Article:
Here’s part two of the guest post from Marie James at The Homesteader Kitchen. If you missed part one, Thoughts on Sustainable Food Production, go back and read it…
So here’s my updated list of points to consider as I keep moving on toward long-term sustainability. As you look at the list, see which ones will help you meet your own goals.
Due to space considerations, I’ll just touch briefly on each point. But detailed information is available online and in reference books.
Heirloom/Open-Pollinated Garden Seeds
Since hybrid seeds may not produce reliably, it’s important to buy or save seeds that will. Each year you can save seeds from your ripe veggies to plant the following year. One idea is to keep a “seed bank” with seeds for all the vegetables you’d like to grow. Each year that you can still buy or save your own seeds, replace the seed bank seeds in the FIFO (first in first out) system.
I don’t recommend commercially-produced seed banks that don’t give you the option of choosing the seeds. Instead, spend some time studying a good heirloom seed catalog or two and order an assortment of seeds for foods you and your family enjoy eating. And don’t forget some flowers—a feast for the eyes and the soul.
While many seeds can be planted outdoors directly in the soil, there are some plants that must be started indoors in most climates. These plants include tomatoes, peppers, eggplant, and some herbs. If nursery starts are unavailable, you’ll need to start your own seeds each year.
The basics include containers to plant the seeds in, covers for germination, seed starting medium or fine potting soil, warmth, and light. The setup can range from a plastic-wrap covered tray on a sunny window sill to a shelving unit equipped with grow lights. One inexpensive mini windowsill “greenhouse” is just a clear or opaque plastic shoe box upside down. The lid becomes the base for seed planting, and the rectangular box becomes a removable greenhouse lid. A tray warmer keeps the soil at germination temperature. Aside from plastic wrap, most of the equipment will last for years.
Prolific Fruit Trees and Berry Plants
A variety of tree fruits and berries will provide a diverse array of flavors and nutrient value. Fruit trees may take several years to bear a bounty of fruit, but most berry plants and grapevines will produce well the second or third year and continue to flourish from there as long as they’re properly pruned.
Most fruits and berries can be frozen, dried, or canned whole or in chunks or slices. Fruit is one of those things that can cheer the taste buds in the dark of winter when nothing fresh is available. It’s usually tasty and satisfying and can be used in many different ways, from perfectly plain to part of a fancy dessert.
Consider how you’ll replace your livestock from year to year if you can’t buy baby chicks or weaner pigs. Do you need to keep some breeding stock? It’s fairly simple to keep a rooster with your laying hens, but maintaining a boar or bull is more involved. Think it through and evaluate what stock your neighbors have. Traveling studs and “lady visitors welcome” policies might one day become a very practical need in rural communities.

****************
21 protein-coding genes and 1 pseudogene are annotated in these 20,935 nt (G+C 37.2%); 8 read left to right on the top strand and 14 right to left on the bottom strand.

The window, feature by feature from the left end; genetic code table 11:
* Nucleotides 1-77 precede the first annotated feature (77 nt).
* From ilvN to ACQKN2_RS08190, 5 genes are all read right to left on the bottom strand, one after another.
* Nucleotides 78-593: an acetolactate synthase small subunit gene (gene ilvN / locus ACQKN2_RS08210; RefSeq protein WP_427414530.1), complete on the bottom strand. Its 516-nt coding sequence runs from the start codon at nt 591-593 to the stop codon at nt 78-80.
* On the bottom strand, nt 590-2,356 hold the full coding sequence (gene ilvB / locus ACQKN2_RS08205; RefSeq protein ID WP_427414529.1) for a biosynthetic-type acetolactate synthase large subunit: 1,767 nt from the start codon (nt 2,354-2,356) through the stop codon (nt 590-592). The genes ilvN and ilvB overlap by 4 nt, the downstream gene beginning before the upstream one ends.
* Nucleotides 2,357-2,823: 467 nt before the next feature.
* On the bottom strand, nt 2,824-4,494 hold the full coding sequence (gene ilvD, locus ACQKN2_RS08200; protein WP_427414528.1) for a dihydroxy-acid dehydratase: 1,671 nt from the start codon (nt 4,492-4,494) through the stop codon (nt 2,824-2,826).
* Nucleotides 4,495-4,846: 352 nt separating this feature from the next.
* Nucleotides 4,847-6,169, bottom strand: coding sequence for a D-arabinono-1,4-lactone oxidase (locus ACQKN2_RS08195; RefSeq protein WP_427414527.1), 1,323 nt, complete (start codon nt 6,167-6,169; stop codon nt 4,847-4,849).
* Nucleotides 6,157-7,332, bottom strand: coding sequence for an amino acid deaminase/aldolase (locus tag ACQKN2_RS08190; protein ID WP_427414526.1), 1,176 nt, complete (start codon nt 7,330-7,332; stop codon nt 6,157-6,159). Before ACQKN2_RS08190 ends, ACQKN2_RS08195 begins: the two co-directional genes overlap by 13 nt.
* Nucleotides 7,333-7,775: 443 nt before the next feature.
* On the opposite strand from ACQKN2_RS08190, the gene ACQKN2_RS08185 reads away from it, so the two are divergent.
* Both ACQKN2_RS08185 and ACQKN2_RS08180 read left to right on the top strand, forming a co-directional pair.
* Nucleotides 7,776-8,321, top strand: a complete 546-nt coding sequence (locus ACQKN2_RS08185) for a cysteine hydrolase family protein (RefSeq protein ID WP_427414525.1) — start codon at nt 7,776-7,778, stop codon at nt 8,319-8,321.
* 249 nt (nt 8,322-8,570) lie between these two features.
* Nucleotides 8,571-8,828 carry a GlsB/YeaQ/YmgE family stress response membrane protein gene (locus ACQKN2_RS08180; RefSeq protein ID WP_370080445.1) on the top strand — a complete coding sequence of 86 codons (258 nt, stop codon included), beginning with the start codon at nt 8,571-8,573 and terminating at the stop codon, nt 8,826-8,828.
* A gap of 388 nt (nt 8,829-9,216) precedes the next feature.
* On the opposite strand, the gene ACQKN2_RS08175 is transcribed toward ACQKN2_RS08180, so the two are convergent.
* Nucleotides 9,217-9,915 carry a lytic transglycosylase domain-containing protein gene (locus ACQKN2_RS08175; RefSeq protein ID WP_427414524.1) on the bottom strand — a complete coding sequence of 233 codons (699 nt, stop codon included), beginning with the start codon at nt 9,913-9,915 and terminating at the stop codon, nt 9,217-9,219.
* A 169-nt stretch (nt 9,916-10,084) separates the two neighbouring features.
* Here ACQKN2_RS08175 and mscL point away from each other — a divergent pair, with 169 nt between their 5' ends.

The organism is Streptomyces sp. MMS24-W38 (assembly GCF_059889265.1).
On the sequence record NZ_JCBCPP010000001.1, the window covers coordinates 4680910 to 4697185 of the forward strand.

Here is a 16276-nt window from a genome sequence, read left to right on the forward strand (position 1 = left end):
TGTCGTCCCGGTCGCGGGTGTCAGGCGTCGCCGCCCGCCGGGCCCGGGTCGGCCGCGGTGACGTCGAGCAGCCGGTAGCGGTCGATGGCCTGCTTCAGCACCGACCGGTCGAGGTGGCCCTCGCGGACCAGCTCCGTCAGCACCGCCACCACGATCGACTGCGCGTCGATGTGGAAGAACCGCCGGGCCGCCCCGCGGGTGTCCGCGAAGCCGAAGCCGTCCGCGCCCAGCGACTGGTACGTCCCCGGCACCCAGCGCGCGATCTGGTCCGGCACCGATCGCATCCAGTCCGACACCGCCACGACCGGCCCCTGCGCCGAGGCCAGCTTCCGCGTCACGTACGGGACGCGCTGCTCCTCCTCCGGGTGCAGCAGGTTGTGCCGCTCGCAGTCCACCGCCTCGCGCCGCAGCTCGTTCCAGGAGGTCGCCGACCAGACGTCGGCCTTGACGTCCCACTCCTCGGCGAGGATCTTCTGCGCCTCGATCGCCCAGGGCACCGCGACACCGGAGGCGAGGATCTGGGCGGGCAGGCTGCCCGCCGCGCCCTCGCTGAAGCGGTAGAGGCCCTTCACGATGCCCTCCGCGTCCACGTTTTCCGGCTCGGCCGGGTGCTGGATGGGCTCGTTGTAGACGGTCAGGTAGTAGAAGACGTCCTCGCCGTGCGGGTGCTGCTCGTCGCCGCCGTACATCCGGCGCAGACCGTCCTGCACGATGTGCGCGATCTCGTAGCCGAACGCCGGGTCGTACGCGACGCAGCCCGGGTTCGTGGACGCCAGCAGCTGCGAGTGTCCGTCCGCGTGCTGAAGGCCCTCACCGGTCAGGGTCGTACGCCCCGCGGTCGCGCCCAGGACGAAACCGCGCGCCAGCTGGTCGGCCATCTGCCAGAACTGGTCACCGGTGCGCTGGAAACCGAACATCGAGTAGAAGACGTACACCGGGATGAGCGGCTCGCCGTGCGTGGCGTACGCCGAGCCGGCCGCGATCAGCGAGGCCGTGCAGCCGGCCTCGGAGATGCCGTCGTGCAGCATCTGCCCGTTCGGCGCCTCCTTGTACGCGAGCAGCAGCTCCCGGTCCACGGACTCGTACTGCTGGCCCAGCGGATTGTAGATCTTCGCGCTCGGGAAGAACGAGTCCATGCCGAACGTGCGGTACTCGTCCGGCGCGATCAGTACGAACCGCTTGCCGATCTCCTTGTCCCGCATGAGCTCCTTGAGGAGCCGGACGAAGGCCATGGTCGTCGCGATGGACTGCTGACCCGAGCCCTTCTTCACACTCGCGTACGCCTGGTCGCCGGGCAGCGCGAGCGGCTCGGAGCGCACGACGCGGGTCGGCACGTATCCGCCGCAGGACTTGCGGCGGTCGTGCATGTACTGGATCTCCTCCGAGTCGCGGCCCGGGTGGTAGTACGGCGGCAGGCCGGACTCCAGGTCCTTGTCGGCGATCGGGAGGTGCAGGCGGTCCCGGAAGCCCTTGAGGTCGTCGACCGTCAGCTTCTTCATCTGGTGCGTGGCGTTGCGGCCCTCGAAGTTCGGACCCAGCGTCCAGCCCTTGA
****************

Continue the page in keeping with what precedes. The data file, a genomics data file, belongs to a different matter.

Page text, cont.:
After much consideration, I nominate the Buff Orpington as the ultimate sustainability chicken breed. Buff Orps are pleasant and easy to maintain in confinement or free range situations. They tolerate heat and cold, and in some surroundings their coloring makes them less conspicuous to predators than white or dark chickens. The hens are good egg producers, tend toward broodiness, and make good mothers. Retired hens and extra roosters make excellent stewing chickens.
What if you run out of stored feed and can’t get more? What could you feed your livestock to supplement pasture and whatever else they’d find to eat?
Chickens are omnivores that can actually eat extra eggs and even chicken meat. Garden veggies can be planted just for chickens and pigs. Some soil testing labs will evaluate the nutritional content of pasture forage material—you can find out what’s growing on your place and what you might add to increase the nutritional value.
Food Processing Equipment and Supplies
Personally I rely on a combination of dehydrating, canning, and freezing. This way I’m not dependent on any one way to process or store the foods. But freezing is out if power is unavailable. Food can be dehydrated in any warm location; canning can be done on a wood-burning cookstove or campfire. Dehydrated and canned foods do not require electricity for storage.
My basic food processing equipment would include a pressure canner (not cooker), a water bath canner, a dehydrator, and a vacuum sealer. Additionally, I’d want accessories that assist in the preparation: a good blender, food processor, knives, and canning tools. No less important is a good supply of containers—canning jars and lids, vacuum sealer bags, and freezer cartons.
First and foremost would be to understand the concepts of safe food processing—that information is available from your local county extension agent or www.extension.org.
Those are starter ideas, but I’m still thinking. Thinking outside the box…thinking beyond tomorrow…thinking long-term sustainability.